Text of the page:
37th DPS Meeting, 4-9 September 2005
Session 51 Titan II
Oral, Thursday, September 8, 2005, 2:00-3:50pm, Music Concert Hall

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[51.05] The Plasma Environment of Titan as Seen by the Cassini Magnetometer

C. Bertucci (Imperial College London, UK.), F.M. Neubauer (University of Cologne, Germany.), M.K. Dougherty, A. Law (Imperial College London, UK.), H. Backes (University of Cologne, Germany.), N. Achilleos (Imperial College London, UK.), C.T. Russell (IGPP/UCLA, United States.), Cassini MAG Team

The measurements obtained by the Cassini magnetometer (MAG) during the first close flybys of Titan provided invaluable information on its internal properties as well as on the interaction with its plasma environment. On the one hand, MAG observations suggest the virtual absence of a significant dynamo-generated magnetic field. This sets important constraints on the dynamics and compositional properties of Titan's interior. Consistently, MAG observations also provide evidence for a direct interaction between Titan's extensive atmosphere/exosphere and the surrounding magnetized plasma flowing past Titan. During the first 5 close flybys Titan was inside Saturn's magnetosphere. As a result, the charged particles from the satellite's atmosphere and exosphere were interacting with the Kronian co-rotating magnetospheric plasma. This complex electromagnetic collisionless coupling produces two major alterations in Saturn's co-rotating, frozen-in magnetic field: first, the 'pileup' of this magnetic field in front of Titan's ionosphere, and second, the 'draping' of the magnetic field lines around the satellite which forms a dual lobe magnetic tail in the flow downstream of Titan. In this presentation, we summarize the observations obtained by MAG across the magnetic tail of Titan and we discuss the variability of Titan's "induced magnetosphere" as a function of the upstream conditions as the satellite samples different local times on its orbit around Saturn.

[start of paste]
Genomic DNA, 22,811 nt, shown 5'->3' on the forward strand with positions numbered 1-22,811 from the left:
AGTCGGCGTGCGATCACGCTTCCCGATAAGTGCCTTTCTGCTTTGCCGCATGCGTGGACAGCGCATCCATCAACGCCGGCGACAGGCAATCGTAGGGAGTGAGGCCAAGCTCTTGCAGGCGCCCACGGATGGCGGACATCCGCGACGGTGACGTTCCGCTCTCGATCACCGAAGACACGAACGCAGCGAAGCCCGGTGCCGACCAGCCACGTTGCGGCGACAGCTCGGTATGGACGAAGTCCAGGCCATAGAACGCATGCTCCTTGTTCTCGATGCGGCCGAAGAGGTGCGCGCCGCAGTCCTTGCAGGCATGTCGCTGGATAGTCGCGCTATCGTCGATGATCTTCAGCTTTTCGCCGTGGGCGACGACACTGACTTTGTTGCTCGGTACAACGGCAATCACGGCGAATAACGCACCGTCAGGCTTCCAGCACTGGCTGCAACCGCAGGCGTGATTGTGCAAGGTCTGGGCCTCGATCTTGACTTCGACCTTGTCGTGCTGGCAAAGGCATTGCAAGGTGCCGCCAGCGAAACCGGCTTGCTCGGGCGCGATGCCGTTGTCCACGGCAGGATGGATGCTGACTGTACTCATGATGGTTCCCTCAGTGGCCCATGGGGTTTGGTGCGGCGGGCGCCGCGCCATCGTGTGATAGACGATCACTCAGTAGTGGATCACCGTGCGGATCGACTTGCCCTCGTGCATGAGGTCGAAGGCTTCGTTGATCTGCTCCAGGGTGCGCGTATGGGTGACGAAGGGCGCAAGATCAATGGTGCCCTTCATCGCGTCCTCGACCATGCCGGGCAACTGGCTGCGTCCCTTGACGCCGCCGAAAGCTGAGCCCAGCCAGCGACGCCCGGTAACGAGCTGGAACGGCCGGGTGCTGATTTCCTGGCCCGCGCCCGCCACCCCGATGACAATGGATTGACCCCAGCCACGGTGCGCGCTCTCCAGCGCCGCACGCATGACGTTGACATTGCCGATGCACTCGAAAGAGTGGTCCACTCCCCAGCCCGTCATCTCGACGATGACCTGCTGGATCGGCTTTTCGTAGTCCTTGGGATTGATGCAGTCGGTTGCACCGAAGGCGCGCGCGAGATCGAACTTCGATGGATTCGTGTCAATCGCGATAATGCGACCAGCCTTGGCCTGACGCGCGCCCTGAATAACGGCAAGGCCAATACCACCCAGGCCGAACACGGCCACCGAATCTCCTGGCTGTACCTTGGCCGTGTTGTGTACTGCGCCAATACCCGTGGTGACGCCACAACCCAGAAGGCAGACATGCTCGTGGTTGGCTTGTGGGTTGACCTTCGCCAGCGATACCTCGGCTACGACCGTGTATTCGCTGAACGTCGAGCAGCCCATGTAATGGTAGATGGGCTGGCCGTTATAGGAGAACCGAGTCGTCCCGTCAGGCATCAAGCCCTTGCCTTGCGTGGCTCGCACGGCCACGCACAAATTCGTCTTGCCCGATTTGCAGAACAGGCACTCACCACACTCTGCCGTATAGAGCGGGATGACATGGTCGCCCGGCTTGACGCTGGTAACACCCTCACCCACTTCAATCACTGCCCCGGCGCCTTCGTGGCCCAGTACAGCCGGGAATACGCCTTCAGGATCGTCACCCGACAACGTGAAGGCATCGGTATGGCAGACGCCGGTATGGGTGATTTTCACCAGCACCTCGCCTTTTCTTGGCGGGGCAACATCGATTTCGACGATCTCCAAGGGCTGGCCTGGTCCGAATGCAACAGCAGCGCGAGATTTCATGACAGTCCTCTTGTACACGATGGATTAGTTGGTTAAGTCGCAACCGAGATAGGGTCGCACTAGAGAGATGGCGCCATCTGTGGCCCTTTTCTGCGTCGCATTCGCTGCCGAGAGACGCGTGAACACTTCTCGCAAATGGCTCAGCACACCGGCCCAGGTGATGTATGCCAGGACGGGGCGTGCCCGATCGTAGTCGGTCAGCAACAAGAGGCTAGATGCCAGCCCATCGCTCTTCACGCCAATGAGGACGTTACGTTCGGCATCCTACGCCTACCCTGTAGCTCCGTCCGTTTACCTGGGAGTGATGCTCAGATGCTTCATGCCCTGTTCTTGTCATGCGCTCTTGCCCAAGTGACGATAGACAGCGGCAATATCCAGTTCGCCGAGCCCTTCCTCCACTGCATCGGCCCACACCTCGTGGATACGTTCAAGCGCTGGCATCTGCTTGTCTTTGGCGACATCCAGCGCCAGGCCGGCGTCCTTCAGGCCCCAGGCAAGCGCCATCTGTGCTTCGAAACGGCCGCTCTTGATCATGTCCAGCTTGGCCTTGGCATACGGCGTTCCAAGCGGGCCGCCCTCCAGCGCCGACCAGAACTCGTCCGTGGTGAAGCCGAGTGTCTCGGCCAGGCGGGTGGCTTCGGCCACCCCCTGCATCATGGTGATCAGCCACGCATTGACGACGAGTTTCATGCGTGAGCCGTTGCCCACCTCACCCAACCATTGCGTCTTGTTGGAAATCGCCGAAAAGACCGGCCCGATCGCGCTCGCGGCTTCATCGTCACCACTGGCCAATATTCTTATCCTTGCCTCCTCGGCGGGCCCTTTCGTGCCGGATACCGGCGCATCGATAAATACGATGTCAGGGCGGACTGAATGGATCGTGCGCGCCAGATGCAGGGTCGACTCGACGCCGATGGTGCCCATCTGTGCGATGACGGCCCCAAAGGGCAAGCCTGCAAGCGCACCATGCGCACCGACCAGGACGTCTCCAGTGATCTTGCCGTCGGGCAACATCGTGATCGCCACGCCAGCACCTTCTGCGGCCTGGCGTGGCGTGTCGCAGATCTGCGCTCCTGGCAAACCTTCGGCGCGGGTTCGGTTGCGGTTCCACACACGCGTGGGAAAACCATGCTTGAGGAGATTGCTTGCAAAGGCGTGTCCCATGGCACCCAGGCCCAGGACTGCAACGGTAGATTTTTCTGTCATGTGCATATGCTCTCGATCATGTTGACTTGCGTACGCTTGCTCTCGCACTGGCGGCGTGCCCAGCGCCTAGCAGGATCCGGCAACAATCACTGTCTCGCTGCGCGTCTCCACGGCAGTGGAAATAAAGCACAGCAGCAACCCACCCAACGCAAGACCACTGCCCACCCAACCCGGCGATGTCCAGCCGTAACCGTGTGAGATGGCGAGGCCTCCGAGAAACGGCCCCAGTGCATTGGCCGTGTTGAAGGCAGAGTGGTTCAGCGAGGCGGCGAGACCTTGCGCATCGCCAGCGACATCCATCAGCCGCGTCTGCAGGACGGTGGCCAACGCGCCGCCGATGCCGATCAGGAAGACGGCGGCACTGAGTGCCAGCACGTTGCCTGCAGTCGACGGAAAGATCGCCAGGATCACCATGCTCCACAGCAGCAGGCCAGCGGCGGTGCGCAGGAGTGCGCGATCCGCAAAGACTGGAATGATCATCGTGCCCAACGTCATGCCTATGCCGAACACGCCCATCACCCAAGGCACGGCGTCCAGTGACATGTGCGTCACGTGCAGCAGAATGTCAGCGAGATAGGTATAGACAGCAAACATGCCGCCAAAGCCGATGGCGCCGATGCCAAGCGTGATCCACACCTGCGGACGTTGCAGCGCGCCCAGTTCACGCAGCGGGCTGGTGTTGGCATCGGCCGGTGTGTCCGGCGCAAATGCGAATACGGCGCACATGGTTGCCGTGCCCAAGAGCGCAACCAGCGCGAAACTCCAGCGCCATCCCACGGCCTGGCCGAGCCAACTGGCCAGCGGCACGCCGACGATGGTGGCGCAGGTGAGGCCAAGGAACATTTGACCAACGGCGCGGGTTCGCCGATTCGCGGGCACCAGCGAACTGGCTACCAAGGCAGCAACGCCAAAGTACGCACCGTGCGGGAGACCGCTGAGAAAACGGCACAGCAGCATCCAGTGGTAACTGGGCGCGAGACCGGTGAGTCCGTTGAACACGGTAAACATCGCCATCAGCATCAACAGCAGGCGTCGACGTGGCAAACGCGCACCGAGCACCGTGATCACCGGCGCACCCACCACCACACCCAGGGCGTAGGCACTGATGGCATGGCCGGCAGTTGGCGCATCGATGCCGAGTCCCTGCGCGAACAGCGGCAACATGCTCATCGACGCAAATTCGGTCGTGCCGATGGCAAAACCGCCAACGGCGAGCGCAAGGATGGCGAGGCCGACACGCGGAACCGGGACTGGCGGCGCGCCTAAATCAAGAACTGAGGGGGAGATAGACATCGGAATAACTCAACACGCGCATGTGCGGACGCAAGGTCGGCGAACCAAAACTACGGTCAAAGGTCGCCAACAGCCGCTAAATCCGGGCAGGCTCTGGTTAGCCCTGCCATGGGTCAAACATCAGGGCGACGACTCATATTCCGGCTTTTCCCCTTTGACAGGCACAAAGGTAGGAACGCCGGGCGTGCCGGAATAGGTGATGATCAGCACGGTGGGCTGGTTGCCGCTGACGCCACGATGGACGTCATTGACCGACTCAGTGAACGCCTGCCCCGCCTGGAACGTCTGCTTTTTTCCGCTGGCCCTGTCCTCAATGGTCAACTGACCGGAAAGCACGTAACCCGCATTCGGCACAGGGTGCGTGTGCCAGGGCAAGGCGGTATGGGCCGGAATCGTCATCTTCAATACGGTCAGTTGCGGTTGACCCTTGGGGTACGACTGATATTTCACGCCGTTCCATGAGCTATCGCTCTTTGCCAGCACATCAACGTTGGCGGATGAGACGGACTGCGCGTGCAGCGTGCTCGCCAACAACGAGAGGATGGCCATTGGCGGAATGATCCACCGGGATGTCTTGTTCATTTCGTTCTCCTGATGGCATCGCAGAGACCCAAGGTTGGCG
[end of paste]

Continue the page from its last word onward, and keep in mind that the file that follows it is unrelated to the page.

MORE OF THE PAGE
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Bulletin of the American Astronomical Society, 37 #3
© 2004. The American Astronomical Soceity.